DR. HORNER: If you fast enough, right, for a long enough time, your body starts to use -- starts to burn more fat. It mobilizes fats, particular ketone or ketone bodies and there are different products of those. You start to burn those. So, why is that interesting and then what happens after that I guess? So, you’re normally burning  mostly glucose, a little bit of these ketones, and then when you switch to burning  more of these ketones, so it turns out that ketones are much -- you get a lot more energy. So, if you compare like one sugar with one ketone, you can get a lot more energy from one ketone. So, they’re much more energetic, and then this is particularly true for the brain. So, the brain likes to burn ketones. So, it likes to be in that state because that’s the most efficient fuel the brain has. And so, what happens is that during that -- the burning of that fuel, you see a lot of different pathways in the body get upregulated. So, you’re gonna see things like growth signals, cell growth signals increase and improve. Signals that promote the removal of damaged cells get upregulated. in the brain, you know, and again, that’s just my expertise and studies that I’m excited about. Now, these studies are primarily in rodents, although, there is some studies in humans. In rodents, we see that there’s an increase in the growth factors that your body makes for your brain. So, these, you know, factors that make your nerve cells get excited and grow, right? And actually, there’s a very good correlation with that growth signal and improvement in cognitive functions. So, mice and rats do better in learning and memory tests when you put ‘em into intermittent fasting or caloric restriction. And there’s even studies, a pretty large cohort of studies now in humans who have early Alzheimer’s disease, and if you go into that state, it appears that a similar thing happens in human brain, meaning that -- and partly because I have this very efficient fuel that you’re putting into the brain, and you’re also decreasing that oxidative state, right, so the highly energetic state with the glucose which has some byproducts that are somewhat damaging  to cells. So, you --when you do that and when you see that in humans with Alzheimer’s disease, you see improvement in cognitive function. You see improvement in learning and memory as well. So, those are just some of the processes that happen. Again, I’m not a nutritionist or you know, I don’t really think a lot about the cardiovascular system as much as an expert would. There’s also very good indicators it’s good for the cardiovascular system. You see improvement in things like new blood vessel growth is encouraged in that state. So, overall, you’re seeing an improvement in growth state and a repair state in multiple, you know, tissues of your body.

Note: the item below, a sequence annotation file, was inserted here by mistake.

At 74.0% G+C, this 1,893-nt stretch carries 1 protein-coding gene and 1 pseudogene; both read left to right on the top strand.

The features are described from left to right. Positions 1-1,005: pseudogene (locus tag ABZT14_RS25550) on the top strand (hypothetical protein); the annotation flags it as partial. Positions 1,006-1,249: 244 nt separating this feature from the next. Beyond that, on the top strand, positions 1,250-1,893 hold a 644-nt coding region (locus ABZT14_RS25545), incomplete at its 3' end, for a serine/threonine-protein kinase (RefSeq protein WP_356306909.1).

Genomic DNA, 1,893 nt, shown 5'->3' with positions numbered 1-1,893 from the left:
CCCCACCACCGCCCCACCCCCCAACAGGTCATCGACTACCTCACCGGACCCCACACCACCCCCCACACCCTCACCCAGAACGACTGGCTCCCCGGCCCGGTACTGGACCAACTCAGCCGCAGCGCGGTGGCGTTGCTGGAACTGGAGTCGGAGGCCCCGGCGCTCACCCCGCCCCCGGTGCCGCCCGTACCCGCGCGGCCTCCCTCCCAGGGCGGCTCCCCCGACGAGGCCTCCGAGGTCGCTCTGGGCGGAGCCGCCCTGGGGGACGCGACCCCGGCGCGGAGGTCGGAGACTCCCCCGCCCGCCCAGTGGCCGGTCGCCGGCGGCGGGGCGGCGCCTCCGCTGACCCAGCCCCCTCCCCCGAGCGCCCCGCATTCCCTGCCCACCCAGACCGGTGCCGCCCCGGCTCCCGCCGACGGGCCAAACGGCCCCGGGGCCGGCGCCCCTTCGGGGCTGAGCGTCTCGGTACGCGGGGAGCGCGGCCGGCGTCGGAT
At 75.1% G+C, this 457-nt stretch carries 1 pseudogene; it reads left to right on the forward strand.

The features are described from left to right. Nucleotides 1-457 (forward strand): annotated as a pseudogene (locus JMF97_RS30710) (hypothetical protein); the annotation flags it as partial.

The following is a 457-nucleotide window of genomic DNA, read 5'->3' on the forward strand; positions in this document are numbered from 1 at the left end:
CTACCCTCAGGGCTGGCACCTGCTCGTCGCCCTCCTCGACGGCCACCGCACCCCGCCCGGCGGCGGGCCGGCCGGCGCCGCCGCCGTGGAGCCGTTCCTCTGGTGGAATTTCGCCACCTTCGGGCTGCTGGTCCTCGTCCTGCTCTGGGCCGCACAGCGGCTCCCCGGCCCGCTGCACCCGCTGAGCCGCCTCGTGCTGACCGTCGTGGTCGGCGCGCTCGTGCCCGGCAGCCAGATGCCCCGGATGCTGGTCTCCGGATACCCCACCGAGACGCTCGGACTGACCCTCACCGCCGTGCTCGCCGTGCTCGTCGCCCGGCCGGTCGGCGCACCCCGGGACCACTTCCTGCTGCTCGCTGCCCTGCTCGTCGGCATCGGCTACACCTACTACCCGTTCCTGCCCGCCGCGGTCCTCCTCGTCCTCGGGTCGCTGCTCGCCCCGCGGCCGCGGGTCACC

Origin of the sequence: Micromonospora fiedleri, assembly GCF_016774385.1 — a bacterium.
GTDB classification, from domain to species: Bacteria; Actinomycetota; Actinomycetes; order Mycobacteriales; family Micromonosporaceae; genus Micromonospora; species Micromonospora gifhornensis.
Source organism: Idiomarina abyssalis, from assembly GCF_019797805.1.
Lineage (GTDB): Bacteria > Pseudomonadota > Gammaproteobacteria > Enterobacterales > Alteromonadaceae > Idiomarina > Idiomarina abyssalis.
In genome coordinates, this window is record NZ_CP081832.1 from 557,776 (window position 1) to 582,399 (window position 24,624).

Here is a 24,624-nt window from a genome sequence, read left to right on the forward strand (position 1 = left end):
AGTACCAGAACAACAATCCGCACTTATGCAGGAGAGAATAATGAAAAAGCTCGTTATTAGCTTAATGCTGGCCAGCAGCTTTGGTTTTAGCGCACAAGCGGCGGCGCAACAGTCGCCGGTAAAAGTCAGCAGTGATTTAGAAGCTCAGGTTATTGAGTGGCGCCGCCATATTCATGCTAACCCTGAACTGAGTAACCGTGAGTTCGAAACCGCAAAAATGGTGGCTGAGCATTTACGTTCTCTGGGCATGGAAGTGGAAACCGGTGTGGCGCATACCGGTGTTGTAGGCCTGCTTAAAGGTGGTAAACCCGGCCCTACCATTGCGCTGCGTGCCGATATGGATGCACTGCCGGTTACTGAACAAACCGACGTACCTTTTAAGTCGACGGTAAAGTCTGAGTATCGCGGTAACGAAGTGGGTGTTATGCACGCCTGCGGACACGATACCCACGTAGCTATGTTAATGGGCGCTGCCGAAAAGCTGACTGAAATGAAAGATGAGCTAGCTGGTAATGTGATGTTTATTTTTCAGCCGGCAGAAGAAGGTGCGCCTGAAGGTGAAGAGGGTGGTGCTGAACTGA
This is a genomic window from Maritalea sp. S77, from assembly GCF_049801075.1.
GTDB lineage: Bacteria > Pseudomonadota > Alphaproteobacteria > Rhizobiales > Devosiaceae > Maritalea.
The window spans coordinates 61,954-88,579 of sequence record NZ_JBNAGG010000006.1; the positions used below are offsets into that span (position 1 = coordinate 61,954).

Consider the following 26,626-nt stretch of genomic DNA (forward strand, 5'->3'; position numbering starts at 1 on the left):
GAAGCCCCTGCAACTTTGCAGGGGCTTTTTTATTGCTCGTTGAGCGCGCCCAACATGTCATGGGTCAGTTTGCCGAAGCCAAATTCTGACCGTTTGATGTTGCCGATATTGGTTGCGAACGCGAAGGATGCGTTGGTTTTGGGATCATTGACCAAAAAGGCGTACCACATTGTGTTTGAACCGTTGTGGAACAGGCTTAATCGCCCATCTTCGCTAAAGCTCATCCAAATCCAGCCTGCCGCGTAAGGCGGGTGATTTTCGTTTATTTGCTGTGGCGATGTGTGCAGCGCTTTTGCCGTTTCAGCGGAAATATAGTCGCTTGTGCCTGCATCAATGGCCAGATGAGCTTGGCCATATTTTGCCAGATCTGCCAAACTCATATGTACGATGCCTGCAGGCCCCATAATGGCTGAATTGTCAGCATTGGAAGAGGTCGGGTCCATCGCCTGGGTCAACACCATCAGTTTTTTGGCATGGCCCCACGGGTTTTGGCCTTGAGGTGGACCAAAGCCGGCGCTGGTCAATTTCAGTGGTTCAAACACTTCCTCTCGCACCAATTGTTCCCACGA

[Music plays to signal a brief interjection in the interview]


ZACH: Dr. Horner touched on some of the dietary aspects of intermittent fasting, so we took a look at what the science says about the number one reason most people take up the timed eating plan, weight loss. The answer is, it depends on the study. For a time, the evidence seemed to suggest intermittent fasting was a very powerful weight loss tool. One review study found that the diet can cause three to eight percent weight loss over three to 24 weeks. Considered significant compared to most weight loss studies. The study also found people lost four to seven percent of their waist circumference indicating a significant loss of harmful belly fat that builds up around your organs and causes disease. Another systemic review of studies also found that intermittent fasting was effective for weight loss with a typical loss of seven to 11 pounds over ten weeks. But some researchers in the field question the significance of the reviews because there was so much variability in the studies. Many were small, of short duration, and without control groups. Last year, a more rigorous study found participants following intermittent fasting lost no more weight than those who ate at any time. The study, published in the New England Journal of Medicine, followed 139 significantly overweight people, who, to ensure compliance, kept food diaries and were required to photograph every bit of food they ate. People were divided into two categories, those who only ate between 8:00 AM and 4:00 PM, and those who consumed the same number of calories any time during the day. Both ate a low calorie diet. “The bottom line,” said one researcher was that quote, “There was no benefit to eating in a narrow window.” In one sense, that's not exactly true. Those confined to eating in the eight hour window did lose an average of 14 to 18 pounds. It's just that the other group did too.

[Music plays to signal the resumption of the interview]



TODD: It seems like I'm seeing contradictory findings in studies, I guess, not surprisingly, but mostly positive, I guess. But for instance, I saw one, a recent Mount Sinai study that it compromises the immune system, make it harder to fight off infections, can lead to cancer, cardiovascular disease. Any reaction to studies like that?